The movie has received some criticism for some historical inaccuracies which you can read about here. But I believe it captures the fear, anger, and despair of the people who knew they were loyal Americans but were imprisoned for their ancestry alone.

This movie comes out at a pivotal time in our country. Unless you are Native American (Indian), you come from a family of immigrants. They may have come to this country on the Mayflower, or they may have come last week. They came for various reasons – seeking religious freedom, involuntarily as slaves, involuntarily as prisoners, seeking a better life, fleeing war, starvation, and genocide, or innumerable other reasons. But for those of us who are descended from immigrants, we have no right to deny to today’s immigrants and refugees the hope and promise that was given to our families.

There are Day of Remembrance and Never Again activities planned all around the country to honor the memory of those interned by Executive Order 9066.

Allegiance is showing in Lincoln at the Marcus Grand and in Omaha at the Village Point Cinema and Twin Creek Cinema.  All showings are at 12:55 pm on Sunday, February 19, 2017. I could not find any other Nebraska showings, but you can check here. I encourage you to see the movie if you can.

Update on the Nebraska Legislature – Tuesday, February 14, 2017, is Day 29 of the session – still no permanent rules.



Do I have white privilege?

This blog post is not meant to be a definitive look at white privilege or to make judgments about people or to make them feel bad. It is simply to raise some awareness about how easy it is to make someone feel excluded, different, or unwelcome. A person cannot change their race, but they can understand what role their race plays in how they are treated by others. And during these trying times, I think it is especially important to try and be kind and thoughtful.

A quick quiz – answer yes or no, has anyone ever said the following things to you or have you had the following experience?

  1. Your English is very good.
  2. Where are you from? And when you answer North Platte, have someone ask further, no, where are you really from?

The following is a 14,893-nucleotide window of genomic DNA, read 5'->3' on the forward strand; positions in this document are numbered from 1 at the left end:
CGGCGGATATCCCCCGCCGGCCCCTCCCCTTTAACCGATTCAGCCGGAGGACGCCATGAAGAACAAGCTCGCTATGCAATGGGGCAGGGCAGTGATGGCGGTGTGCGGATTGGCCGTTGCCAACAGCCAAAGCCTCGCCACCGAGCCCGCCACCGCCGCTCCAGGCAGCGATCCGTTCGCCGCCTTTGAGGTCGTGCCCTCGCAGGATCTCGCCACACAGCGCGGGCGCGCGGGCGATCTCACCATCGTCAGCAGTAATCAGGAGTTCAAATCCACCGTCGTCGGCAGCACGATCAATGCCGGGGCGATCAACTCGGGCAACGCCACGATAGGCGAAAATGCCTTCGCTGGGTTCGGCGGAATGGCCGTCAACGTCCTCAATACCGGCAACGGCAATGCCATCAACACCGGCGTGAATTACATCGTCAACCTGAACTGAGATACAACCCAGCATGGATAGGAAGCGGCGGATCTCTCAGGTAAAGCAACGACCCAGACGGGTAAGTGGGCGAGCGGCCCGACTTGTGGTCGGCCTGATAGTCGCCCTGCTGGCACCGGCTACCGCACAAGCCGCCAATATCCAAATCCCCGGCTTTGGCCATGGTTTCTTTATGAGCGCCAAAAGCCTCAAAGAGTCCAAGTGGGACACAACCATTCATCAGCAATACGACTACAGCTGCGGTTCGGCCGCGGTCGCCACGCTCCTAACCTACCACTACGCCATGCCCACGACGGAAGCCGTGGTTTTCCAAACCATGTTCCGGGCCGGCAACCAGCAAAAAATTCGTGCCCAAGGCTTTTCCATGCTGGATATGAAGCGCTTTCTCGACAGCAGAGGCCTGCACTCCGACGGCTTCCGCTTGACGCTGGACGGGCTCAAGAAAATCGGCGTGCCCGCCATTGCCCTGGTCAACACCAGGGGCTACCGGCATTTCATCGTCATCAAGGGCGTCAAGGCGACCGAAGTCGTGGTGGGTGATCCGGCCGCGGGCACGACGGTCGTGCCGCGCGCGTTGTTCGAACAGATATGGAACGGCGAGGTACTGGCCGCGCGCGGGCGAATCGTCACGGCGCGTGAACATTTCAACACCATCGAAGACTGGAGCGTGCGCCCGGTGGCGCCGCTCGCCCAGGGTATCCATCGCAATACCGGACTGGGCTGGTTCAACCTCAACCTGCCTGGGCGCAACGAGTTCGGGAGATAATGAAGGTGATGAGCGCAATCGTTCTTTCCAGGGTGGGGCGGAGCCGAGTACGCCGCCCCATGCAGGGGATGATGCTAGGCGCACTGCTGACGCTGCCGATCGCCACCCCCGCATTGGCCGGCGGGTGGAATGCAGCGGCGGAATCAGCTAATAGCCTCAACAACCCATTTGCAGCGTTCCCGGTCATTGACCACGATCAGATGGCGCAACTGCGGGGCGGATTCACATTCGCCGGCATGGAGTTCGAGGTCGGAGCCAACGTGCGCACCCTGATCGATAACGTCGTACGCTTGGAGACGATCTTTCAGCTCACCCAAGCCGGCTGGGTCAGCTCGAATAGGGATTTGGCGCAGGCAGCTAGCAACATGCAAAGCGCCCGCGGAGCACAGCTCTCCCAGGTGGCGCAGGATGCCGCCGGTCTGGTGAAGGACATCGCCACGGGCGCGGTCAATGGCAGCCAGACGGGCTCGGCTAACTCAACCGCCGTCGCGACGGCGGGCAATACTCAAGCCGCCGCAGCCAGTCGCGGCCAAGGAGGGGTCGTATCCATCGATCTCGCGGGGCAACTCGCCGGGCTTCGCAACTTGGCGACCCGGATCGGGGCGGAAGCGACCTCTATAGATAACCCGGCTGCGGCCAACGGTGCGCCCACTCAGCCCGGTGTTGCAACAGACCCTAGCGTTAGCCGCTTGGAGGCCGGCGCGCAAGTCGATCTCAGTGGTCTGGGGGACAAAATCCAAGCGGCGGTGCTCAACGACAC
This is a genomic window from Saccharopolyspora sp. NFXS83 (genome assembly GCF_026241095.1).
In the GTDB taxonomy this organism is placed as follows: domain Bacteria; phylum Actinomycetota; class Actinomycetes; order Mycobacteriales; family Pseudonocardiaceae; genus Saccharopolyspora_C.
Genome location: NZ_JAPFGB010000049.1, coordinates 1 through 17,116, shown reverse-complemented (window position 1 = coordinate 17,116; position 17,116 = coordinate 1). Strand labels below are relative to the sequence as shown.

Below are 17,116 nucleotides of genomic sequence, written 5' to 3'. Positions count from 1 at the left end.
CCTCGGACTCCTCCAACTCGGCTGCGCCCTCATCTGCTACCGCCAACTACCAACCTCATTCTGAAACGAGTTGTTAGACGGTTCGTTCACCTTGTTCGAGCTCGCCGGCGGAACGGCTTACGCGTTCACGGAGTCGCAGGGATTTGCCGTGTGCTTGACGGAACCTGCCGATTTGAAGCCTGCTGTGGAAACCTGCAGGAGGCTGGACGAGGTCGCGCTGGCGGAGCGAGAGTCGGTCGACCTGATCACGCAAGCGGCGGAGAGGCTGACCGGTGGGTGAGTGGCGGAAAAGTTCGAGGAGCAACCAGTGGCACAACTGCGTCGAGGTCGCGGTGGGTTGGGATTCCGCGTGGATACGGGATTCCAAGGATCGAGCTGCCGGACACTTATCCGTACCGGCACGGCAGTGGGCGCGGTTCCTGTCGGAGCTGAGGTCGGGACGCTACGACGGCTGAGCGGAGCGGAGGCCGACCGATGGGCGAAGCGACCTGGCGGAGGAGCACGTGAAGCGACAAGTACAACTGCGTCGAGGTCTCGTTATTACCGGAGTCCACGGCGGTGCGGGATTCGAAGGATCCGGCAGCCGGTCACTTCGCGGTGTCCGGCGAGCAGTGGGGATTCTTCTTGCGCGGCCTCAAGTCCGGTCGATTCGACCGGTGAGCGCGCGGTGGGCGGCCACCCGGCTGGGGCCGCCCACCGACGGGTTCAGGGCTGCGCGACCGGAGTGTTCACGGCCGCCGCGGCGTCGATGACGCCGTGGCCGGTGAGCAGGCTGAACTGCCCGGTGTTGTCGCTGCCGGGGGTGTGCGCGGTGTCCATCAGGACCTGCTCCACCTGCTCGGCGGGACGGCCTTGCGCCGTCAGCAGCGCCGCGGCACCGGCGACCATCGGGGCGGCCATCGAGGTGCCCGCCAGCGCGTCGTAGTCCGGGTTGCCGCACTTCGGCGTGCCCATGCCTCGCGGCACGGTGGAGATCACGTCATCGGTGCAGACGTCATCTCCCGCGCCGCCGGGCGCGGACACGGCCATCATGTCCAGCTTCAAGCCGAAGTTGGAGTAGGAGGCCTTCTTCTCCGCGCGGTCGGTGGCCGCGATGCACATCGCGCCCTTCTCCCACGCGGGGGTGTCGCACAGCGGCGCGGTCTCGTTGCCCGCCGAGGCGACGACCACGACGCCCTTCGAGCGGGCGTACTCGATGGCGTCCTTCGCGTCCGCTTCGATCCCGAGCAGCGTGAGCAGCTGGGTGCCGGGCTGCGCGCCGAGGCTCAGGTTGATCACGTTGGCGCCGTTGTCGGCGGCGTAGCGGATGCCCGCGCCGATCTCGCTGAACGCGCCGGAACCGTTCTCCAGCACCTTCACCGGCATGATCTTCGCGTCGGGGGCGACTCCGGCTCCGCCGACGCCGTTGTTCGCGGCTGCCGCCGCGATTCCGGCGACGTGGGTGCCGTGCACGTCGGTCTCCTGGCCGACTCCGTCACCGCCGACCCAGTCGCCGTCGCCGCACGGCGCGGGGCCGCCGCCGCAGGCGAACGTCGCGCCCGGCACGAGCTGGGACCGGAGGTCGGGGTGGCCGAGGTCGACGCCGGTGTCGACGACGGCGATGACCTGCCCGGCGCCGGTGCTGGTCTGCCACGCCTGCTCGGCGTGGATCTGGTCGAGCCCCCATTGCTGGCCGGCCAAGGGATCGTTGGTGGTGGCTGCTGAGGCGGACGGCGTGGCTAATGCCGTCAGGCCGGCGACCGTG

3. Are you a Buddhist?
  4. Do you know [insert random Asian person]?
  5. What are you?
  6. When you travel and/or when you heard about the ICE raids and ICE checkpoints being set up, did you start putting together the additional forms of ID you intend to carry in case there are problems? Along with this, have you ever felt you were singled out for additional security checks because of your appearance?

If you can answer no to all of these questions, you probably have received the benefits of white privilege. I, on the other hand, can answer yes to every one of these questions. In addition, I have been asked these questions many times and generally by virtual strangers or people I was meeting for the first time. Hint – It is good to have some appropriate small talk in your repertoire – in Nebraska you can always talk about the Huskers or the weather and be in pretty good shape.

The “real” answers to these questions:

  1. English is my first and really only language. My college French is pitiful, but was useful in France to buy train tickets and order food.
  2. This is a particularly offensive question because it implies I don’t belong here or just got off the boat. Or perhaps they think I came from another planet (something that might be true).
  3. Sorry, no, a third generation Episcopalian (a cradle Episcopalian to boot). Also, how often is one of your first questions to ask someone what their religion is.
  4. Probably the most common question asked. Now if they ask me if I know someone from my home town (North Platte isn’t tiny, but I probably know them), that’s okay. That’s a Nebraska thing – we’re always trying to find people we know in common from people’s home towns. But if they think I know every Asian person in the world, or even in Lincoln,  it’s pretty offensive.
  5. That’s kind of an unanswerable question. I’m a lot of things, but probably nothing the questioner is interested in.
  6. Yes and yes. I always carry at least two forms of photo ID and my Nebraska State Bar Association card. I’m not sure what I think my bar card will do for me, and I’ve never used it; but I’ve always thought I could use it to make them think twice about messing with me. That may be delusional behavior, but you never know. Until I started getting TSA pre-check, it was very unusual for me not to get additional (so called random) checks at airport security lines (Lincoln being the exception).